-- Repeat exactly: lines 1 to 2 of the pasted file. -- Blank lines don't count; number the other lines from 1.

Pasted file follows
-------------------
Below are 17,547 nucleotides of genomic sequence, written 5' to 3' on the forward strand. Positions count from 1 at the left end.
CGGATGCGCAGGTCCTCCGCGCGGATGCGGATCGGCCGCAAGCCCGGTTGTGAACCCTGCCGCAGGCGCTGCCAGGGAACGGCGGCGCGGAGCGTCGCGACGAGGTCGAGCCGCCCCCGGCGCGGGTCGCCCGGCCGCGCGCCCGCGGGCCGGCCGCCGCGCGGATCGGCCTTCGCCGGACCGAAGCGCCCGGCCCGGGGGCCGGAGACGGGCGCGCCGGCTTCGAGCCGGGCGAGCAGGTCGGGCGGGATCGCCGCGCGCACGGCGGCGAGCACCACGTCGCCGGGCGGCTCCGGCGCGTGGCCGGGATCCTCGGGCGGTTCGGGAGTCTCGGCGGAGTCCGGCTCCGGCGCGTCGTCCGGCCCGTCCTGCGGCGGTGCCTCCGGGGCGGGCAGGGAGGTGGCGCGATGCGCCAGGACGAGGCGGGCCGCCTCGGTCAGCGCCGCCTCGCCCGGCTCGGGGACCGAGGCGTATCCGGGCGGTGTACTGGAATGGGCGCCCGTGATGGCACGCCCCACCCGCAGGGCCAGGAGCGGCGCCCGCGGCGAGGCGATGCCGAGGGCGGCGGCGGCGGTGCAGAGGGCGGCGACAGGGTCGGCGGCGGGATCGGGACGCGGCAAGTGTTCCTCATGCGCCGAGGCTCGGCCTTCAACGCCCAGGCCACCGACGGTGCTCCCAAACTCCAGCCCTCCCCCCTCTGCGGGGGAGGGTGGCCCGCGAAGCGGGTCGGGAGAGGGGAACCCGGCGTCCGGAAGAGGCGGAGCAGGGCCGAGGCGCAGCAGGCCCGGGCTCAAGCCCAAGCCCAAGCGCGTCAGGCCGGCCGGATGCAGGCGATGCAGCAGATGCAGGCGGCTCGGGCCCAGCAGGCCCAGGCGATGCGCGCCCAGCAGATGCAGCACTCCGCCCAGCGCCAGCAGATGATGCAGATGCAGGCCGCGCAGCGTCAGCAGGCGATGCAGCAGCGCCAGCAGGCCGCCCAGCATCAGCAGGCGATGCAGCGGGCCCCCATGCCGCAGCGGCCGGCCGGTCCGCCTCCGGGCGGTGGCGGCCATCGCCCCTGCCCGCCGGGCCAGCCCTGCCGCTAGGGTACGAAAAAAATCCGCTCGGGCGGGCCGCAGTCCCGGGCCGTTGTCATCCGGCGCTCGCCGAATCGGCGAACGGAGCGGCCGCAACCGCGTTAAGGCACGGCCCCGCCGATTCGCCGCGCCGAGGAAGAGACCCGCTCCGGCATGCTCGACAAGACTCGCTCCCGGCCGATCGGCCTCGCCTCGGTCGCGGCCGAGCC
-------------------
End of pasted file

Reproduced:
Below are 17,547 nucleotides of genomic sequence, written 5' to 3' on the forward strand. Positions count from 1 at the left end.
CGGATGCGCAGGTCCTCCGCGCGGATGCGGATCGGCCGCAAGCCCGGTTGTGAACCCTGCCGCAGGCGCTGCCAGGGAACGGCGGCGCGGAGCGTCGCGACGAGGTCGAGCCGCCCCCGGCGCGGGTCGCCCGGCCGCGCGCCCGCGGGCCGGCCGCCGCGCGGATCGGCCTTCGCCGGACCGAAGCGCCCGGCCCGGGGGCCGGAGACGGGCGCGCCGGCTTCGAGCCGGGCGAGCAGGTCGGGCGGGATCGCCGCGCGCACGGCGGCGAGCACCACGTCGCCGGGCGGCTCCGGCGCGTGGCCGGGATCCTCGGGCGGTTCGGGAGTCTCGGCGGAGTCCGGCTCCGGCGCGTCGTCCGGCCCGTCCTGCGGCGGTGCCTCCGGGGCGGGCAGGGAGGTGGCGCGATGCGCCAGGACGAGGCGGGCCGCCTCGGTCAGCGCCGCCTCGCCCGGCTCGGGGACCGAGGCGTATCCGGGCGGTGTACTGGAATGGGCGCCCGTGATGGCACGCCCCACCCGCAGGGCCAGGAGCGGCGCCCGCGGCGAGGCGATGCCGAGGGCGGCGGCGGCGGTGCAGAGGGCGGCGACAGGGTCGGCGGCGGGATCGGGACGCGGCAAGTGTTCCTCATGCGCCGAGGCTCGGCCTTCAACGCCCAGGCCACCGACGGTGCTCCCAAACTCCAGCCCTCCCCCCTCTGCGGGGGAGGGTGGCCCGCGAAGCGGGTCGGGAGAGGGGAACCCGGCGTCCGGAAGAGGCGGAGCAGGGCCGAGGCGCAGCAGGCCCGGGCTCAAGCCCAAGCCCAAGCGCGTCAGGCCGGCCGGATGCAGGCGATGCAGCAGATGCAGGCGGCTCGGGCCCAGCAGGCCCAGGCGATGCGCGCCCAGCAGATGCAGCACTCCGCCCAGCGCCAGCAGATGATGCAGATGCAGGCCGCGCAGCGTCAGCAGGCGATGCAGCAGCGCCAGCAGGCCGCCCAGCATCAGCAGGCGATGCAGCGGGCCCCCATGCCGCAGCGGCCGGCCGGTCCGCCTCCGGGCGGTGGCGGCCATCGCCCCTGCCCGCCGGGCCAGCCCTGCCGCTAGGGTACGAAAAAAATCCGCTCGGGCGGGCCGCAGTCCCGGGCCGTTGTCATCCGGCGCTCGCCGAATCGGCGAACGGAGCGGCCGCAACCGCGTTAAGGCACGGCCCCGCCGATTCGCCGCGCCGAGGAAGAGACCCGCTCCGGCATGCTCGACAAGACTCGCTCCCGGCCGATCGGCCTCGCCTCGGTCGCGGCCGAGCC